Smoking and its Impact on Dental Implants

Why this Burton dentist requests patients to stop smoking when having dental implants.

There is little disputing the fact that dental implants are the best option available to replace missing teeth. Whilst they may not be the cheapest option available, they offer a strength and stability that simply can’t be matched.

Other options, such as widely used dentures, certainly serve a purpose from a visual perspective, but convenience and stability are often cited as problems by many denture wearers, with an increasing number turning to dental implants as a solution.

Implant health

Anyone wishing to have dental implants placed though, should be aware that there are factors entirely within their control which can contribute to the success of the outcome.

Whilst our staff at Mike Allen’s Dental Practice in Burton are highly skilled and experienced, there are some things that we can’t control directly, such as a patient’s lifestyle.

If a patient is healthy, the risks of a dental implant failing are lower, and generally, failure rate is very low indeed. Some patients though have lifestyles which can add a potential barrier to the success of the implant.

These patients are generally those who smoke and drink heavily. Although there is now overwhelming evidence that smoking and excessive drinking can cause serious damage to your general health, many people do, for one reason or another, still smoke and drink.

Both smoking and drinking are contributing factors to mouth cancer (see our previous blog post), but can also affect dental implants in a number of ways.

Infections

If a dental implant is placed in the mouth of a smoker, a number of things may occur. Firstly, the nicotine in cigarettes has the effect of narrowing the blood vessels in the area where the implant has been placed. This inevitably restricts the flow of blood to the area which slows down the healing process. When this occurs, infections may take hold that threaten the survival of the implant itself.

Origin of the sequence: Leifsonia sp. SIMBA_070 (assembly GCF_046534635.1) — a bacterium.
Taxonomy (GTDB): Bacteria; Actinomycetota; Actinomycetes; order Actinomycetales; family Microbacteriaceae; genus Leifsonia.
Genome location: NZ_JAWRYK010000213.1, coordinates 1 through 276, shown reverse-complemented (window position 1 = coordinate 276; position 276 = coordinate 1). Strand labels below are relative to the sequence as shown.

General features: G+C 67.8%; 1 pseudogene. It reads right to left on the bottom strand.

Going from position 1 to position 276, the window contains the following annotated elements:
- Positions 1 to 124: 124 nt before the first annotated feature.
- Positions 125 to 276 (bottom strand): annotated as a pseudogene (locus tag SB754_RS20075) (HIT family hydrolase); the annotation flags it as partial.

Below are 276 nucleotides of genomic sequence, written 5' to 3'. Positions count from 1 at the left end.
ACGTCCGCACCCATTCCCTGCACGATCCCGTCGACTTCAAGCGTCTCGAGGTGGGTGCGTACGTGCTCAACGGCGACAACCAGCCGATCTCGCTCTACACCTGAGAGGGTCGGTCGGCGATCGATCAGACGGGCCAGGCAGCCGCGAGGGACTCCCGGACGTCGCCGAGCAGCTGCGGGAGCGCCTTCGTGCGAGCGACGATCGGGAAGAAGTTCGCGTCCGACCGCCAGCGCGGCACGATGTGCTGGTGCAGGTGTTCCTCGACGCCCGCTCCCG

Dry mouth and gingivitis

Is it well known that smoking and drinking can cause a dry mouth and not only is this an unpleasant feeling when we wake up in the morning with a dry mouth but it also creates the warm dry environment in which the bacteria that cause gum disease thrive. Again, this can threaten the dental implants stability and may cause it to fail.

Our Advice

At our Burton on Trent dental practice, it is not our job to tell people how to live their lives. It is, however, our job to advise them of how best to take care of their teeth and this includes dental implants.

Whether a patient is prepared to stop smoking permanently is a personal decision, but from a professional dental perspective, there is little point in placing a dental implant into the jaw of a heavy smoker unless they are prepared to stop for a period either side of the procedure, usually around three months.

By doing this, the gums and jawbone should be healthy enough to place the implant into and should allow the fusing between the bone and implant to take place successfully.

Providing that this ‘no smoking’ policy is adhered to, there is every chance that the implant placement will be a complete success.

For all implant patients, smokers or otherwise, regular check ups at Mike Allen’s Dental Practice should be maintained to keep the implant in good health.